University of Bath experts at heart of project to clean up dirty mines

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Written by:   | Posted 29-December-2014 10:20

University of Bath experts at heart of project to clean up dirty mines

Experts from Bath are at the heart of a project which could revolutionise the way pollution from old mines is cleaned up across the world.

They are using algae to suck up precious heavy metals from an old tin mine – while producing biofuels at the same time.

The ground-breaking research project launched by a regional alliance of scientists involving the University of Bath aims to clean up water from the mine in Cornwall.

The GW4 Alliance brings together the universities of Bath, Bristol, Cardiff and Exeter.

Researchers from the universities are working with the Coal Authority quango and environmental firm Veolia to grow algae in untreated mine water samples from Wheal Jane tin mine.

The research will explore whether algae is effective in removing materials such as arsenic and cadmium from the mine water.
Researchers will then look to convert the algae into a solid form from which precious heavy metals can be extracted and recycled for use in the electronics industry.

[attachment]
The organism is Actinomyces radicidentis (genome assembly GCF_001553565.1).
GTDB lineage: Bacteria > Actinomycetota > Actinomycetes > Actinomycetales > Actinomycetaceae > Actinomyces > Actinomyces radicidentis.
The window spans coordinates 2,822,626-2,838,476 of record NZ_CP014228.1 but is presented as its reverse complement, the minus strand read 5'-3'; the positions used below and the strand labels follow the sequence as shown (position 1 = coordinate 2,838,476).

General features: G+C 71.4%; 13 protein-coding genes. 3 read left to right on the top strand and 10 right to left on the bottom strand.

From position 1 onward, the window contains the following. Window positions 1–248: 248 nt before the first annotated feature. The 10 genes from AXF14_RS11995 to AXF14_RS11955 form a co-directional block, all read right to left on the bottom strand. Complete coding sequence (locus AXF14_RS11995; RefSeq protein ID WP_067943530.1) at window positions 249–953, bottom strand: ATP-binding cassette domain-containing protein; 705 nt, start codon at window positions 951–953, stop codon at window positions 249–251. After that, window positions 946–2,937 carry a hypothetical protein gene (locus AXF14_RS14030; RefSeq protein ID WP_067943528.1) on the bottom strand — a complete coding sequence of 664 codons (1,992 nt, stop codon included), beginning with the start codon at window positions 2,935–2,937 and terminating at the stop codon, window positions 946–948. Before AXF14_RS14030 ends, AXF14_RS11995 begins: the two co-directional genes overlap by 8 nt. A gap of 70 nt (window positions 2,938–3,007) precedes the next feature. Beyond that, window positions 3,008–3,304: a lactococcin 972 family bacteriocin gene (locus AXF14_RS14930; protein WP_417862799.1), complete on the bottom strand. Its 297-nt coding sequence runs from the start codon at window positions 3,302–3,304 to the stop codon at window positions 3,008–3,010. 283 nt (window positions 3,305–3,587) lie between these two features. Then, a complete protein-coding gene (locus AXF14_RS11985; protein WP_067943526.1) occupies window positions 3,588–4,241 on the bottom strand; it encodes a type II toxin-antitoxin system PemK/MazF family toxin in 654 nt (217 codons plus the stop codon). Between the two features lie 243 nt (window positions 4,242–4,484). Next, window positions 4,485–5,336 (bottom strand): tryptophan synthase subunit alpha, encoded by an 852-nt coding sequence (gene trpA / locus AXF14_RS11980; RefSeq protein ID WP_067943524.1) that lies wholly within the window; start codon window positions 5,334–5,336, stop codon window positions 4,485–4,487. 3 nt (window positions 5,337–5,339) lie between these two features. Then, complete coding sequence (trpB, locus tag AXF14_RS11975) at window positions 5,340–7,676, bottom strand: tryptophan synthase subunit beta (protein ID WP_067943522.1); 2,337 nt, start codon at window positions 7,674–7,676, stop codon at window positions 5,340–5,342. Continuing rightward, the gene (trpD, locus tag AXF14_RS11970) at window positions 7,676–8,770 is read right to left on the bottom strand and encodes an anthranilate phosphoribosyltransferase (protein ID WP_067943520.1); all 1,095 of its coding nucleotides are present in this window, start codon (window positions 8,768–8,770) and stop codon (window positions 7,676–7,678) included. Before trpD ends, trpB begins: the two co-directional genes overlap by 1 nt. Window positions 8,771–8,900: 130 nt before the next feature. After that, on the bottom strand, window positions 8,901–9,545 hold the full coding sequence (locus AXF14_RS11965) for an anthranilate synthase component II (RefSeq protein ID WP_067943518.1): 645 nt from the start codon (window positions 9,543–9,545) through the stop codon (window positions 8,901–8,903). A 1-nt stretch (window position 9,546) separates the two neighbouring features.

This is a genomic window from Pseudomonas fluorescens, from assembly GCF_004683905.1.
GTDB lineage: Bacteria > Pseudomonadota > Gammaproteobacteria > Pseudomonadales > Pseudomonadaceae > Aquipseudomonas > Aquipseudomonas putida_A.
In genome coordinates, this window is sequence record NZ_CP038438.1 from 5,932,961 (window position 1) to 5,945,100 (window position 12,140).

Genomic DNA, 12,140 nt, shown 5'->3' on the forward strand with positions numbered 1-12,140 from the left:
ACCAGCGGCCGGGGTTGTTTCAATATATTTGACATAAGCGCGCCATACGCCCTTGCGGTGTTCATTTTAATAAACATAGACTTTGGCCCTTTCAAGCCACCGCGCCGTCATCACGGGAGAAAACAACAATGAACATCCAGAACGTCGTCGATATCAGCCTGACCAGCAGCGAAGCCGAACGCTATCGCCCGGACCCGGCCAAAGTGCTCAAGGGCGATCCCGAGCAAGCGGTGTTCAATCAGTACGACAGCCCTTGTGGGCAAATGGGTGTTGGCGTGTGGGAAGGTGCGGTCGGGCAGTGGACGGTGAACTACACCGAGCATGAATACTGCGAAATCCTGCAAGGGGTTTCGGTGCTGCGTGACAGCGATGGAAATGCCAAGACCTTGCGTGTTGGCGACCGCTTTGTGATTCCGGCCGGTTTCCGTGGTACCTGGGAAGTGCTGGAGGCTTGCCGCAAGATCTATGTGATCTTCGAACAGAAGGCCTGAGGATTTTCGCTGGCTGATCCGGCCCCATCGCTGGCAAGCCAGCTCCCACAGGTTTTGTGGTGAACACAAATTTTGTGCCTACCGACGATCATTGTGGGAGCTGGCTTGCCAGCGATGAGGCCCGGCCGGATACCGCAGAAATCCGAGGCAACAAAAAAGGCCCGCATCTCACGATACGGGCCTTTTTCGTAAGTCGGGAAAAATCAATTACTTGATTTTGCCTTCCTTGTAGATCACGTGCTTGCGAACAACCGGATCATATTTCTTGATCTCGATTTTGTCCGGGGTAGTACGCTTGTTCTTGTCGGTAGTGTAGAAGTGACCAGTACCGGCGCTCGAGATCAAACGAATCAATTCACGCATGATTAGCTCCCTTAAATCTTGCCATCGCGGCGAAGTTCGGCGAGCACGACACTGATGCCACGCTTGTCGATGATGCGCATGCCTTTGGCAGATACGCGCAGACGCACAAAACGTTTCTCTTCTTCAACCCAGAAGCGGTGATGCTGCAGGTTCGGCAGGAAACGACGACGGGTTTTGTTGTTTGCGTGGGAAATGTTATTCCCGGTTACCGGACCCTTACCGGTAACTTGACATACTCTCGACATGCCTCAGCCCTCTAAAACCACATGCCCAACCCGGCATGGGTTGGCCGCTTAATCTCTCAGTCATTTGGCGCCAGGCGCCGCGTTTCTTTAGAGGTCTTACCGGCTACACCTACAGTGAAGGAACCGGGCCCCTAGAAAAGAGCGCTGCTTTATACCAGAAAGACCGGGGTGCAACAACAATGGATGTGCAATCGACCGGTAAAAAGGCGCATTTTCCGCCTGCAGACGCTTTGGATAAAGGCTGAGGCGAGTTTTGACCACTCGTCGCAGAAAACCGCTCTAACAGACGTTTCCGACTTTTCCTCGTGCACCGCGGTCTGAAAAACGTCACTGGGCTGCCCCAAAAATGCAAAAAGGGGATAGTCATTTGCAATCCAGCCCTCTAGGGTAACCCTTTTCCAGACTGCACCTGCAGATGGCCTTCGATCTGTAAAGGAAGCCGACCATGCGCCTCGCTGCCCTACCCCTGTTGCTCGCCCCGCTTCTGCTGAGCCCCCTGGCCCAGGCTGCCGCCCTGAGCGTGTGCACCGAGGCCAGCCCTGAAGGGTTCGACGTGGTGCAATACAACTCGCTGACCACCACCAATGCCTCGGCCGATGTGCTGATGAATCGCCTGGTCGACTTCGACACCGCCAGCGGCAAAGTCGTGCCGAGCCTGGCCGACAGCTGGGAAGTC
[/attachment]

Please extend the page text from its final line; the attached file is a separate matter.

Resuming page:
Any remaining solid waste will then be used to make biofuels.

The mine near Truro closed in 1992, and officials from the Department of Environment, Food and Rural Affairs are keen to protect the nearby River Fal from pollution.

Dr Chris Chuck of the University of Bath’s Centre for Sustainable Chemical Technologies, said: “It’s a win-win solution to a significant environmental problem. We’re putting contaminated water in and taking out valuable metals, clean water and producing fuel.

“This technology could be applied to any type of mine or could even be used to clean up industrial effluent in the future.”

Dr Mike Allen, microbial biochemist at Plymouth Marine Laboratories, said: “Acidic waste run-off from mines is not a regional issue restricted to Cornwall, it’s a global problem. It’s a particular problem in the developing world where costly clean-up and remediation activities are ignored because of their high cost and low return.

“By making the clean-up process pay for itself, we can improve both the health and the environment of millions of people around the world.”

photo caption: The derelict Wheal Jane tin mine, where the University of Bath is involved in a project to clean up heavy metal pollution.


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